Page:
IDEAS home Printed from
   My bibliography  Save this paper

The Gendered Aspects of the Strong Region Discourse in a Weak Region - New Subject Positions for Non-Traditional Actors or Business as Usual?


  • Christine Hudson



In the move towards governance, Swedish regional policy has changed from a largely centrally steered approach closely associated with the social democratic aim of levelling out territorial differences and helping lagging regions. A more decentralized regional policy with a more neo-liberal vision has emerged in which regions must take responsibility themselves and for their own well-being and be able to compete effectively in the global economy in order to survive and thrive. There is a powerful rhetoric of inclusion - of all being needed in the struggle to be successful and achieve economic growth. In this discourse of 'strong regions' with active, entrepreneurial citizens, what spaces and subject positions are being created for those who do not fit the strong region image? What are the gendered consequences? What happens to those not usually associated with economic growth? Are new spaces opening up for the silent in regional policies? What identities are being constituted for, for example, declining rural regions and non-traditional regional actors such as women's groups, immigrants and ethnic minorities? What are the consequences of this? Are these groups being constructed as active subjects able to influence and shape regional policies or as the passive objects of policies? Using Carol Bacchi's the 'What's the Problem? Approach' (Bacchi 1999), these questions will be explored in relation to a relation to a sparsely populated, peripheral region, Västerbotten, in the far north of Sweden.

Suggested Citation

  • Christine Hudson, 2011. "The Gendered Aspects of the Strong Region Discourse in a Weak Region - New Subject Positions for Non-Traditional Actors or Business as Usual?," ERSA conference papers ersa10p1621, European Regional Science Association.
  • Handle: RePEc:wiw:wiwrsa:ersa10p1621

    Download full text from publisher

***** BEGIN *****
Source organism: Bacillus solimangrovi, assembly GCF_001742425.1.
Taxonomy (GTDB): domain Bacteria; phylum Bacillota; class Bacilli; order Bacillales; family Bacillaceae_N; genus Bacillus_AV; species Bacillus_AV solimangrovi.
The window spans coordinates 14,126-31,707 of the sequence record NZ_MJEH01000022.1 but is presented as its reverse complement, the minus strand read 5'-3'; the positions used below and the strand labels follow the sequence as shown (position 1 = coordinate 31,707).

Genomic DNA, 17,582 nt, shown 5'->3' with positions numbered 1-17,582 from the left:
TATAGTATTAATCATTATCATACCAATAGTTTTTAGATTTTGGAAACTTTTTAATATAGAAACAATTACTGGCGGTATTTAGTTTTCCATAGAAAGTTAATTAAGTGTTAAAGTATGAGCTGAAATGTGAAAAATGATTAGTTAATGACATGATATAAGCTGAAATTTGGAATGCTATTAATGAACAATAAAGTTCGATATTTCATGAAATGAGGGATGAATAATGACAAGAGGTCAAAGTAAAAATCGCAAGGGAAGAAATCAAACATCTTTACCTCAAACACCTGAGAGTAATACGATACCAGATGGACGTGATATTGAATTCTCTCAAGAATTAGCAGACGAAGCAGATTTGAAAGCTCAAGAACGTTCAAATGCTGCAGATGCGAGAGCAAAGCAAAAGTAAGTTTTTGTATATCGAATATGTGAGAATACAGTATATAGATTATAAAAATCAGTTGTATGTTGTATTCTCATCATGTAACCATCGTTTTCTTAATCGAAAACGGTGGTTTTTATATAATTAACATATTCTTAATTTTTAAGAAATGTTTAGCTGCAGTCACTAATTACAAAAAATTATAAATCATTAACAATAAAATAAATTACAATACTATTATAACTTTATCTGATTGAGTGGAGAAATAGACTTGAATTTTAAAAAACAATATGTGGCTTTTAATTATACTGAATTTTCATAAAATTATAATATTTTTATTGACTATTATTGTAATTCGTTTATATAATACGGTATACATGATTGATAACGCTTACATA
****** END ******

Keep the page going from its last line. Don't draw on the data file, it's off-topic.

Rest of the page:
File URL:
    Download Restriction: no

    More about this item

    NEP fields

    This paper has been announced in the following NEP Reports:


    Access and download statistics


    All material on this site has been provided by the respective publishers and authors. You can help correct errors and omissions. When requesting a correction, please mention this item's handle: RePEc:wiw:wiwrsa:ersa10p1621. See general information about how to correct material in RePEc.

    For technical questions regarding this item, or to correct its authors, title, abstract, bibliographic or download information, contact: (Gunther Maier). General contact details of provider: .

    If you have authored this item and are not yet registered with RePEc, we encourage you to do it here. This allows to link your profile to this item. It also allows you to accept potential citations to this item that we are uncertain about.

    We have no references for this item. You can help adding them by using this form .

    If you know of missing items citing this one, you can help us creating those links by adding the relevant references in the same way as above, for each refering item. If you are a registered author of this item, you may also want to check the "citations" tab in your RePEc Author Service profile, as there may be some citations waiting for confirmation.

    Please note that corrections may take a couple of weeks to filter through the various RePEc services.

    IDEAS is a RePEc service hosted by the Research Division of the Federal Reserve Bank of St. Louis . RePEc uses bibliographic data supplied by the respective publishers.